February 2020 COVID 19

Dr. Liu Zhiming dies

February 18: there were currently 92 documented cases in 12 countries other than China in which human-to-human transmission of the virus has occurred.

Liu Zhiming, director of the Wuchang Hospital in Wuhan, died from COVID-19.

February 19: the death toll from COVID-19 surpassed 2,000.

The Joint United Nations Programme on HIV/AIDS reports that, in a survey, nearly one-third of respondents living with HIV in China say they are at risk of running out of their HIV treatment in the coming days due to lockdowns and restrictions on movement amid the COVID-19 outbreak.

After a two-week quarantine, 443 passengers began leaving the Diamond Princess cruise ship. It was the first day of a three-day operation to offload people who tested negative for the virus and did not have symptoms. Passengers who shared cabins with infected patients remained on the ship. A total of 621 people aboard the ship were infected.

February  20: Peng Yinhua, a 29-year-old respiratory doctor in Wuhan, died from COVID-19.

Iran reported five cases of COVID-19 in two days, two of which had resulted in death. These are the first deaths from COVID-19 in the Middle East.

South Korea saw a spike in cases, bringing its count to 104. The country now has the second-highest number of cases outside of mainland China. The new cases are concentrated in the city of Daegu and the surrounding North Gyeongsang province.

February 20: WHO reported nearly 77,000 cases worldwide in 27 countries.

February  21: WHO says it is concerned about the rapid spread of COVID-19 in Iran, which has 18 cases and has seen four deaths in the past two days. The country reported its first cases on February 19.

WHO appoints six special envoys on COVID-19 to “provide strategic advice and high-level political advocacy and engagement in different parts of the world.”

February  22: WHO conducted a survey of African countries to assess their overall readiness for COVID-19 and finds the regional readiness level is at about 66%. “We need urgently to prioritize strengthening the capacities for countries to investigate alerts, treat patients in isolation facilities and improve infection, prevention and control in health facilities and in communities,” says Dr. Matshidiso Moeti, WHO regional director for Africa, in a press release.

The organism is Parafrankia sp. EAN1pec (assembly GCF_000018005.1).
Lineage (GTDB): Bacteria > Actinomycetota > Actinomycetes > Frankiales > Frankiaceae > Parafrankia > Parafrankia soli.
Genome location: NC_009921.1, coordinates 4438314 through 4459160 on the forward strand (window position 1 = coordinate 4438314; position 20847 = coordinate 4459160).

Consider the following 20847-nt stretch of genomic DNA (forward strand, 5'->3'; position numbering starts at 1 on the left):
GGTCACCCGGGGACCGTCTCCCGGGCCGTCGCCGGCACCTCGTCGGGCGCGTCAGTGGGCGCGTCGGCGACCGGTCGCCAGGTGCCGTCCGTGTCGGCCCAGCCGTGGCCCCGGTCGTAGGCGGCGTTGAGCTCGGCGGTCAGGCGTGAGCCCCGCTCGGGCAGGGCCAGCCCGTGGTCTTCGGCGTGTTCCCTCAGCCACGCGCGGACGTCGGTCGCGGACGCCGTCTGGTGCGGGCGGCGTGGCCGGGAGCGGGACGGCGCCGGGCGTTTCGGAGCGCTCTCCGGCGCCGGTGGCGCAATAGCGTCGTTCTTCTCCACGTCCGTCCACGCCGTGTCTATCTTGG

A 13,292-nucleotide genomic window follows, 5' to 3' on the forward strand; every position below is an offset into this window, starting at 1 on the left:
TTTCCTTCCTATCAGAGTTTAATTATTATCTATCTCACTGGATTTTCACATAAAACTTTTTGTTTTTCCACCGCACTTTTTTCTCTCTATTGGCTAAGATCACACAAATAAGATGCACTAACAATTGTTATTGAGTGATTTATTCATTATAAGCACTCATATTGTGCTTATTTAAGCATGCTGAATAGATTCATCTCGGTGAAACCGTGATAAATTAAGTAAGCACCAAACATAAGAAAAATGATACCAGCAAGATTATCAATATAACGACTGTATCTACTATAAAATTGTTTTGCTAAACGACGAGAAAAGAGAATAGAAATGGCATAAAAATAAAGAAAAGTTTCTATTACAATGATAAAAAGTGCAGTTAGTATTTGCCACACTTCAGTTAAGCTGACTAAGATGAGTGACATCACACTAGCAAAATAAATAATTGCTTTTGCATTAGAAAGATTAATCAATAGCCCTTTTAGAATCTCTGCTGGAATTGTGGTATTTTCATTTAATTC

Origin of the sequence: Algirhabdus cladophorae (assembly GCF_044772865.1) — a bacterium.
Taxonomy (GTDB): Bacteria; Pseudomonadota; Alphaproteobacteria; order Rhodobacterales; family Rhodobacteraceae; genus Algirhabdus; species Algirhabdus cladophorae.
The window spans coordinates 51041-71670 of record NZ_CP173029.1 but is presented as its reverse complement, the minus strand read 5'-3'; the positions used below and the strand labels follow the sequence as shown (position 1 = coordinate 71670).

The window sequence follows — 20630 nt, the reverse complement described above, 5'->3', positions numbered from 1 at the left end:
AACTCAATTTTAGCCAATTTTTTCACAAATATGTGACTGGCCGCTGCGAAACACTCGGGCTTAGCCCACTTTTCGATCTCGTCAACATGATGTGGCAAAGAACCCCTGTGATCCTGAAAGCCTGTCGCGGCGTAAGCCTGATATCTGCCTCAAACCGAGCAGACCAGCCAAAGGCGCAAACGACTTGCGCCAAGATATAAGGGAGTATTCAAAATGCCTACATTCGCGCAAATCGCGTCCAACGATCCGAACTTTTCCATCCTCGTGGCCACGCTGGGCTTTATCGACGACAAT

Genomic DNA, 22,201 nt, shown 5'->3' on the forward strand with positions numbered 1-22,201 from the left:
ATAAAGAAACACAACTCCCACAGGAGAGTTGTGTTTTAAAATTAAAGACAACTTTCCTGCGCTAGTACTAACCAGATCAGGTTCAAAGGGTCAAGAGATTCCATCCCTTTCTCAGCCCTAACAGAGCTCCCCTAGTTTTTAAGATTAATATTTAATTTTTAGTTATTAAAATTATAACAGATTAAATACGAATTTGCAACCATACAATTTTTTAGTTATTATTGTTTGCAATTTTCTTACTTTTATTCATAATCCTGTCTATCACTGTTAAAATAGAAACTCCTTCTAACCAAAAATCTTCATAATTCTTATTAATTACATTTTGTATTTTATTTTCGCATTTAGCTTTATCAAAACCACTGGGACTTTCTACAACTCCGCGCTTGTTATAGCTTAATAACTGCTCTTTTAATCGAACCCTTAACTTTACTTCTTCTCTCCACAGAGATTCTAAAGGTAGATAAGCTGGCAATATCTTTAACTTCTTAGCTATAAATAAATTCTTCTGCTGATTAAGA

February  23: South Korean President Moon Jae-in announced the highest level of alert after the country surpasses 340 cases of COVID-19, the majority of which were discovered in the past few days. This empowers the government to take measures such as restricting public transportation and banning visitors from certain countries.

Europe faced its first major outbreak as the number of reported cases in Italy grew from fewer than five to more than 150. In the Lombardy region, officials locked down 10 towns after a cluster of cases suddenly emerged in Codogno, southeast of Milan. As a result, schools closed and sporting and cultural events were canceled.

Speaking to reporters on the White House lawn, President Trump stated that  “We have it very much under control in this country.

February 24: “We must focus on containment, while doing everything we can to prepare for a potential pandemic,” says WHO Director-General Tedros Adhanom Ghebreyesus during a press conference.

The Asian Development Bank advised delegates planning to attend its annual meeting that it was monitoring the situation in South Korea, where the number of confirmed COVID-19 cases is now over 700, according to the latest situation report by WHO. The bank’s 53rd annual meeting is scheduled to take place from May 2-5 in Incheon, South Korea.

February 2020 COVID 19

Stock Market crashes

COVID 19 February 2020

February 24: stock market plummeted as Dow Jones Industrials fell more than 1,000 points.

The same day, Trump asks for $1.25 billion in emergency aid. It grows to $8.3 billion in Congress.

He tweeted that the virus “is very much under control” and the stock market “starting to look very good to me!”

February 2020 COVID 19

Africa’s first case